Step 3: Scream like a little girl. Your back is now on fire! Have your friend/significant other towel off as much of the BenGay as possible before you run back to the bathroom.

Step 4: Stand under a freezing cold shower for several minutes, the desire to jump off a high rooftop will pass. Then towel off and return to bed.

Step 5: Have your friend/significant other cover your chemically burned back with Aloe Vera of the sun burn variety. A thick coat over all affected areas is best.

Step 6: Promise yourself that you will never do that again!


Stoopid Day. This cool, cloudy morning gathered a flock of 18 riders, many overdressed for the task at hand. If ever my rebellious nature was evident, I was the only person dumb enough to bring a Cross build to a Mountain Bike ride. We left the parking lot on time and dove into the nooks and crannies of Englewood's back roads and grass trails. It was off road that my 41/17 gear immediately felt a little forced. If my legs were working hard at the beginning of the ride, where would I be 80 miles from now? We'll never know because things went sour rather quickly.

A squeaky bottom bracket grew louder and louder as the first 12 miles breezed by. Then the squeak turned into a wobble until I could feel the crank arm disconnecting from the bike. I stopped on the side of 776 near the Englewood event center and tried to fix the problem only to discover that I didn't have the right tool and neither did anyone else. It was time for an emergency call back.


My wife arrived with 10 minutes carrying the tool I needed. I tightened the crank arm and darted off to try and catch the group. They had a fifteen minute head start but I suspected that they were doing the southern loop in Myakka State Forrest, that gave me a window. I time-trialed up Winchester road against a headwind and banked right into the park entrance. Another mile down the gravel road towards the ranger station and there I saw the riders gathered, waiting for lost stragglers.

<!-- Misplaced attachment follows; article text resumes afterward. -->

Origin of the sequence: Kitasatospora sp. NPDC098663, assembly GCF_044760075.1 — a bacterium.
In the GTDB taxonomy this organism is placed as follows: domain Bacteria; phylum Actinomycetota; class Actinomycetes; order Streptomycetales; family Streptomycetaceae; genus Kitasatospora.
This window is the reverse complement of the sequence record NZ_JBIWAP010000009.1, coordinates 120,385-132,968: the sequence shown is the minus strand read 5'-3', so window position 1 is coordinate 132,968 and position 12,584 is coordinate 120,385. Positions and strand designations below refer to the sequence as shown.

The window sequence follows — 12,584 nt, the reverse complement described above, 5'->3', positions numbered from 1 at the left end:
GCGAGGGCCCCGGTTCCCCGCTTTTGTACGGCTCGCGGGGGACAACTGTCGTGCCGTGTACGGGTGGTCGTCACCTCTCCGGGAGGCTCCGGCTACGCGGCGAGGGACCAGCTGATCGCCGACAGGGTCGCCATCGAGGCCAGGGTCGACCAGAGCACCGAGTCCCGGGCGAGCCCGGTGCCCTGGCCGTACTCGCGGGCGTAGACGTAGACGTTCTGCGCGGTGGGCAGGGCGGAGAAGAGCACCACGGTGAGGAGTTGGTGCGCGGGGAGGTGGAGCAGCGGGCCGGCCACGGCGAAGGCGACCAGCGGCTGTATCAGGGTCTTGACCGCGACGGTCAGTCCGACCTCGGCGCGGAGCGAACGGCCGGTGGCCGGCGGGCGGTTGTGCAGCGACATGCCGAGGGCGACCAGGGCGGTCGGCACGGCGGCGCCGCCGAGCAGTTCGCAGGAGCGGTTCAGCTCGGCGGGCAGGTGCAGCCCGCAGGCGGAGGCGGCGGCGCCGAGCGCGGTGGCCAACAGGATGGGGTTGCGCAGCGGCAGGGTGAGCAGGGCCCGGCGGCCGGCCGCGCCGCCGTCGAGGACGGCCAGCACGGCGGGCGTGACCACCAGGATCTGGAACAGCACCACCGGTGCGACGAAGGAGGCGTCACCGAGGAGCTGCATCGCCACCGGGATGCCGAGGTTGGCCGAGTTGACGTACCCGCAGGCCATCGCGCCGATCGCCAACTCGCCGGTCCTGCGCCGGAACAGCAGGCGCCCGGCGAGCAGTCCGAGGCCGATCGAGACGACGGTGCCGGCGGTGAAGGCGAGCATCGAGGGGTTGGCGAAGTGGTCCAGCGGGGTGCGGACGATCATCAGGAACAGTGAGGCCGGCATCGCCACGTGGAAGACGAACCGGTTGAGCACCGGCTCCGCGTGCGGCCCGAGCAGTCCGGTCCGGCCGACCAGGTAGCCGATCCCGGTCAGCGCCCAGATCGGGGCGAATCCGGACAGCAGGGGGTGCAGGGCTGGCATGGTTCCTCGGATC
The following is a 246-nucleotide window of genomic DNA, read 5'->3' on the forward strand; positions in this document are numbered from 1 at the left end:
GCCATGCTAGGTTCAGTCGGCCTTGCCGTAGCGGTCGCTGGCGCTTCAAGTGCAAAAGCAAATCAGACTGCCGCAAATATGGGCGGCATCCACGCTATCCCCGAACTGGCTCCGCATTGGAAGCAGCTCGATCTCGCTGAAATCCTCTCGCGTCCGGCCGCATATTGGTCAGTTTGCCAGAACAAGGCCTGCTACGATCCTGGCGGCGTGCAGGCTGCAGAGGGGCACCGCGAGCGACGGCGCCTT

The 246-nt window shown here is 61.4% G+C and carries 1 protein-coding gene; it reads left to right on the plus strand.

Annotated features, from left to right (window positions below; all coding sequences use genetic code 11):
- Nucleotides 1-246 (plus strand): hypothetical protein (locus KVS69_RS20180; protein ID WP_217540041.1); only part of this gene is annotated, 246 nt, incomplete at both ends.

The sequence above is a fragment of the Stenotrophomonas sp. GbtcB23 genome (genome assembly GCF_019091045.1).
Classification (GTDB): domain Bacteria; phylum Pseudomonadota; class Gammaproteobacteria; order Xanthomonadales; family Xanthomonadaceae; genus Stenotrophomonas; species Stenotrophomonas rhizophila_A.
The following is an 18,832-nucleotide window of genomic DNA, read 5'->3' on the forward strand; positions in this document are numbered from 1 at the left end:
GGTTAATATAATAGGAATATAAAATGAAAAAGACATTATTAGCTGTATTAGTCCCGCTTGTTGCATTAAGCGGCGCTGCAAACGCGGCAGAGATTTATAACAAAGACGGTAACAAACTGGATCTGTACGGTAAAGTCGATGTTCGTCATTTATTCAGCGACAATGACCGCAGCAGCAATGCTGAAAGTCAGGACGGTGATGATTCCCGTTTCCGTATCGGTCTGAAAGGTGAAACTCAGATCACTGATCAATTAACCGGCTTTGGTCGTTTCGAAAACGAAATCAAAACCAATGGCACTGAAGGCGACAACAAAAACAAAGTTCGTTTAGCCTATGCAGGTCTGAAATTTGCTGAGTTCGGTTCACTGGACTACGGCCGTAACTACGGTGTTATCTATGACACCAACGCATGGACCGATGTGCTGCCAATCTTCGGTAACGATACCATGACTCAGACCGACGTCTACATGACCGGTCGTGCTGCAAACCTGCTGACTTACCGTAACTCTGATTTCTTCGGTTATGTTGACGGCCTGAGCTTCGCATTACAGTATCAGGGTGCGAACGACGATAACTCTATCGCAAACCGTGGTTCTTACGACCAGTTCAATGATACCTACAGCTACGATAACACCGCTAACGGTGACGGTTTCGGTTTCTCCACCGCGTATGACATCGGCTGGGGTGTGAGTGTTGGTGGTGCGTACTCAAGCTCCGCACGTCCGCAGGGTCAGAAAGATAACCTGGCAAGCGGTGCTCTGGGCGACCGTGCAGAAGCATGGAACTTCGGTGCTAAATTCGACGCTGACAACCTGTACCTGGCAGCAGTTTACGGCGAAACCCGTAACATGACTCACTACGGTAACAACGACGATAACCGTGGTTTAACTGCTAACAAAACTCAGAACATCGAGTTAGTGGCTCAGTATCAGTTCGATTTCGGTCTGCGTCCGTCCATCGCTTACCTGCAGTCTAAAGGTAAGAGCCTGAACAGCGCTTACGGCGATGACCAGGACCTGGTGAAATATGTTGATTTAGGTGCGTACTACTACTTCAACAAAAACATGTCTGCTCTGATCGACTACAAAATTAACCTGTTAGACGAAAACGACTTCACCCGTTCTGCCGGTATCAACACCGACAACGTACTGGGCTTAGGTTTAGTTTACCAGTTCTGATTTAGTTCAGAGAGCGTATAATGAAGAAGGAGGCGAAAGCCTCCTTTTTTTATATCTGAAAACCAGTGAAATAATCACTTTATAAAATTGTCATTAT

Now came the real challenge. What had been a tough churn on previous terrain became a brutal push through the Myakka mud bog. My 37cm tires sliced through the brackish water but the each pedal stroke felt like I was towing a camper behind me. Then it happened again, the crank arm came loose. Seriously? I wedged it against a post and tightened it with more muscle hoping that this time it would stay in place.


We took to the Palmetto trail and all went well, for a while. I was adjusting to the movement of bouncing through singletrack without suspension but as the trail got wetter my average speed slowed to a crawl. Then the crank arm started to wobble again. Each time I stopped to fix it, the line of riders snaked further and further away until finally I was alone. There was no way I could catch them in this muck, in this large of a gear and on a broken bike. I called my wife to designate a pick up at the North entrance. I was a wet and depressed pile of misery by the time it was over. My epic event had fallen apart on so many levels and there was nothing left to do but return home and lick my wounds.

Not every story has a happy ending. My next race is a gravel grinder but having lost faith in the durability of my CXSS, I'm thinking it is time to retire it for the winter and switch bikes. I really enjoyed my first season of Cyclocross and will be better prepared for next year but it was time to cut my losses. I can only afford to keep one running at a time. Was I too Serious for Singlespeed? Sure but the great thing about fanaticism is that it has a long shelf life. I will be back.